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Hagseed -- inspired by Caliban, the original noble...
|Temporary closures near Fiscal Cliff: May-July 2014 MORE INFO >>>|
Towards the climber's-right of the crag is the prominent hand to fist crack that first caught my eye on this crag. The crux on this route is mainly a mental one. Consequences of a fall are potentially severe, and the interior of the crack, while very solid, is very slick and water-polished. Begin on slammer, often obligingly tapered hand jams, turn the lip on wider hands and take time to find the good fists to seal the top out. Keep a cool head, and you can really enjoy this climb.
My first impression of this crack, then in it's unclean, myriad chockstones-embedded original state, was how nasty it was. It reeked of bat or bird guano till I cleaned it hanging from a rope. It just struck me that this crack had both offensive and alluring qualities to it. But especially after cleaning, Hagseed revealed itself to be a short sample of the perfect splitter potential that is so rare in Clear Creek. I don't know whether to proclaim this crack a destination unless you're the sort who doesn't give a damn about a long approach for a short sample of top quality crack climbing.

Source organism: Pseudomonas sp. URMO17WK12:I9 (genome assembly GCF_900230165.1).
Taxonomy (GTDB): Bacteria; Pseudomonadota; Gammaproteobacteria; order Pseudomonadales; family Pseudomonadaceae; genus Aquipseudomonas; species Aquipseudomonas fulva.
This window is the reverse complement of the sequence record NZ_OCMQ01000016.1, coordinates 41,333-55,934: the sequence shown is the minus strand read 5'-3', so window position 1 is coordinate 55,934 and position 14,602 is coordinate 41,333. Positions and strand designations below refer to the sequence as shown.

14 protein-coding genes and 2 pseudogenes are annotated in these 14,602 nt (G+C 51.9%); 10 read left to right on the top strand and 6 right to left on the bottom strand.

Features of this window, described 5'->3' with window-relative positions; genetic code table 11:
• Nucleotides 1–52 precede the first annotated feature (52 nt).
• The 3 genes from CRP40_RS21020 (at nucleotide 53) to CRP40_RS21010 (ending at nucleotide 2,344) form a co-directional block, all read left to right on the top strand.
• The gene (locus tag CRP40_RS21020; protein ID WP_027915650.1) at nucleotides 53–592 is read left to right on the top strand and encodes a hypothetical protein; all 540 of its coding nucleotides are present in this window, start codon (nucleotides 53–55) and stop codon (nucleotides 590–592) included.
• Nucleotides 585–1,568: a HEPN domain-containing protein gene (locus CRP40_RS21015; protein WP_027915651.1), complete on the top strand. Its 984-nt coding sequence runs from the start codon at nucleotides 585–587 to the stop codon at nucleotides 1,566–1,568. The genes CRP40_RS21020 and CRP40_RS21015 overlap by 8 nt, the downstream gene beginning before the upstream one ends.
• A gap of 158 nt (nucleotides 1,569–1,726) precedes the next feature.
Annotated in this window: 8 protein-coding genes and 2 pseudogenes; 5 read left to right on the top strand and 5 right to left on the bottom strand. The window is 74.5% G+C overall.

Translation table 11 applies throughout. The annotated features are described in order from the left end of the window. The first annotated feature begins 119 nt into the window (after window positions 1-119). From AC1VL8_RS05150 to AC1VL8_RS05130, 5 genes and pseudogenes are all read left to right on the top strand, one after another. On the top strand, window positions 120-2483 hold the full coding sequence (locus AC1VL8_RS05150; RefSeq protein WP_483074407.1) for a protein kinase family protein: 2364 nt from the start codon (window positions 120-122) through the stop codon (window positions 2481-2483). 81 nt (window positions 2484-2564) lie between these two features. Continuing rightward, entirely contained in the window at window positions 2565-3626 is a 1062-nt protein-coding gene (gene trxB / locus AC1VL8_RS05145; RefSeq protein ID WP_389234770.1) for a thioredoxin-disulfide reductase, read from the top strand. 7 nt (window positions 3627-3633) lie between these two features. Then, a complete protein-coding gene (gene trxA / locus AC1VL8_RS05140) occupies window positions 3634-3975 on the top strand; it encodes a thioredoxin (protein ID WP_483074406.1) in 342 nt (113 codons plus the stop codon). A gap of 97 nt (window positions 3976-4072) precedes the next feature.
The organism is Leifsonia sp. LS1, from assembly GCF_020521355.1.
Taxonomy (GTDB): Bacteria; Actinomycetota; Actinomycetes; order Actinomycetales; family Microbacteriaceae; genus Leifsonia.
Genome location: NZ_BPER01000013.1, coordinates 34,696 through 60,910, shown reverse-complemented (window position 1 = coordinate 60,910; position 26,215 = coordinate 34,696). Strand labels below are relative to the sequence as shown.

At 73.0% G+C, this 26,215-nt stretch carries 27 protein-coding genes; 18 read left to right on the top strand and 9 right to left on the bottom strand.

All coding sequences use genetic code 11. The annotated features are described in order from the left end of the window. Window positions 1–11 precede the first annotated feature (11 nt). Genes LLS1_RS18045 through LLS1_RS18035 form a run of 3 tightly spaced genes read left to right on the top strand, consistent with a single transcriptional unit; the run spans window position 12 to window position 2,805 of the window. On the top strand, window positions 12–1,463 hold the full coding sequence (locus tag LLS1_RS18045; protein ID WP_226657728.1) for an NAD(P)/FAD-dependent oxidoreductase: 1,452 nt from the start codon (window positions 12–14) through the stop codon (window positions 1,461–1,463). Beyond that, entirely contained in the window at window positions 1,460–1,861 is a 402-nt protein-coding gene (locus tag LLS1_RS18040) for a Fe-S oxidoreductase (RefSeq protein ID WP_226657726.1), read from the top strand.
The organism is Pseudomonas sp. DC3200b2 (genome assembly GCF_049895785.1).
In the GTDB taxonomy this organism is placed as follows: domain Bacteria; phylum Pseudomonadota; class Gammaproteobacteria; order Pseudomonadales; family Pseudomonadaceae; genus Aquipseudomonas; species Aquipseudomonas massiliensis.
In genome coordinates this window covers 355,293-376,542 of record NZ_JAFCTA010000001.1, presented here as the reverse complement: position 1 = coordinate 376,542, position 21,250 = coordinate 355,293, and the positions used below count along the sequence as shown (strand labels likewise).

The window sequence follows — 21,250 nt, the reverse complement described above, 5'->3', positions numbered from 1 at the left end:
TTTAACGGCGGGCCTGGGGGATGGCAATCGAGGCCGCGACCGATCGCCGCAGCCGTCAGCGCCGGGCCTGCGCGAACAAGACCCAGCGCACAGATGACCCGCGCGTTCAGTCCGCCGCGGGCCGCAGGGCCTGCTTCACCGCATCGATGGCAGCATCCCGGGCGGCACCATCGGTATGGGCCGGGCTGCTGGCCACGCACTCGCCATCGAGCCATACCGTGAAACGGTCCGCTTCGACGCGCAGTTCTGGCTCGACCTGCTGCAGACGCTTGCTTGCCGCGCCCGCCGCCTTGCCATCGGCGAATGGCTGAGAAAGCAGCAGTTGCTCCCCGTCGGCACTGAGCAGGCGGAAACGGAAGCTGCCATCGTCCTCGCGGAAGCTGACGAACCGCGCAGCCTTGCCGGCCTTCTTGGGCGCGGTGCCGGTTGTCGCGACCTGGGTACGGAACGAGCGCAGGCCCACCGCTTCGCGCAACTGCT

It's worth noting that there is a bomber clean gear anchor to be had up top. So one could mitigate the riskiness by climbing this one as a roped route.
Scramble up or across the low 5th class slab at the crag's right side. Beneath the obvious, often odiferous, crack begin on a flake jug, find the least crumbly looking feet and move immediately into hand jams. The opening moves overhang a bit on good hands, then turn the bulge on wider hands to fists.
R rating is warranted despite the seemingly harmless 15' height. The landing here is directly onto that 5.2 slab. So any pads placed will be on an angle where a falling climber will hit pads then roll/fall down onto the ground below. Not high as number-of-feet-climbed goes, but falling would likely result in at least some injury. And spotters might actually make matters worse.